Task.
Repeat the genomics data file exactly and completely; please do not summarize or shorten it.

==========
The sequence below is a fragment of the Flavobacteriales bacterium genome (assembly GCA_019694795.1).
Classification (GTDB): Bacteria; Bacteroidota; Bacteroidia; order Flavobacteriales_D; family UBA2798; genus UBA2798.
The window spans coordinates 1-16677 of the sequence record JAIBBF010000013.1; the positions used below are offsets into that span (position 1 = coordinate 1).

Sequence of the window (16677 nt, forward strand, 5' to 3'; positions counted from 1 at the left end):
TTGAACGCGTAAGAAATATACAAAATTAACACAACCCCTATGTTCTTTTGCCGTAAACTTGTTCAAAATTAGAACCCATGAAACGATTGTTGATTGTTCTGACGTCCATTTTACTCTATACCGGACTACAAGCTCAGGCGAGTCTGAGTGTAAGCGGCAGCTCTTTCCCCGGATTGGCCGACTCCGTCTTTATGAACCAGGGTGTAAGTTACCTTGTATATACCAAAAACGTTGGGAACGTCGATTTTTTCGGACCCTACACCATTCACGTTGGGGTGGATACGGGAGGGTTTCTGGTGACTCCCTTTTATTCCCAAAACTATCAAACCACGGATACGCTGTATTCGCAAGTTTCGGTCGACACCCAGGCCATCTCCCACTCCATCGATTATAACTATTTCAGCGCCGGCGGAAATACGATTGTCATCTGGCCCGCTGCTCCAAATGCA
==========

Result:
The sequence below is a fragment of the Flavobacteriales bacterium genome (assembly GCA_019694795.1).
Classification (GTDB): Bacteria; Bacteroidota; Bacteroidia; order Flavobacteriales_D; family UBA2798; genus UBA2798.
The window spans coordinates 1-16677 of the sequence record JAIBBF010000013.1; the positions used below are offsets into that span (position 1 = coordinate 1).

Sequence of the window (16677 nt, forward strand, 5' to 3'; positions counted from 1 at the left end):
TTGAACGCGTAAGAAATATACAAAATTAACACAACCCCTATGTTCTTTTGCCGTAAACTTGTTCAAAATTAGAACCCATGAAACGATTGTTGATTGTTCTGACGTCCATTTTACTCTATACCGGACTACAAGCTCAGGCGAGTCTGAGTGTAAGCGGCAGCTCTTTCCCCGGATTGGCCGACTCCGTCTTTATGAACCAGGGTGTAAGTTACCTTGTATATACCAAAAACGTTGGGAACGTCGATTTTTTCGGACCCTACACCATTCACGTTGGGGTGGATACGGGAGGGTTTCTGGTGACTCCCTTTTATTCCCAAAACTATCAAACCACGGATACGCTGTATTCGCAAGTTTCGGTCGACACCCAGGCCATCTCCCACTCCATCGATTATAACTATTTCAGCGCCGGCGGAAATACGATTGTCATCTGGCCCGCTGCTCCAAATGCA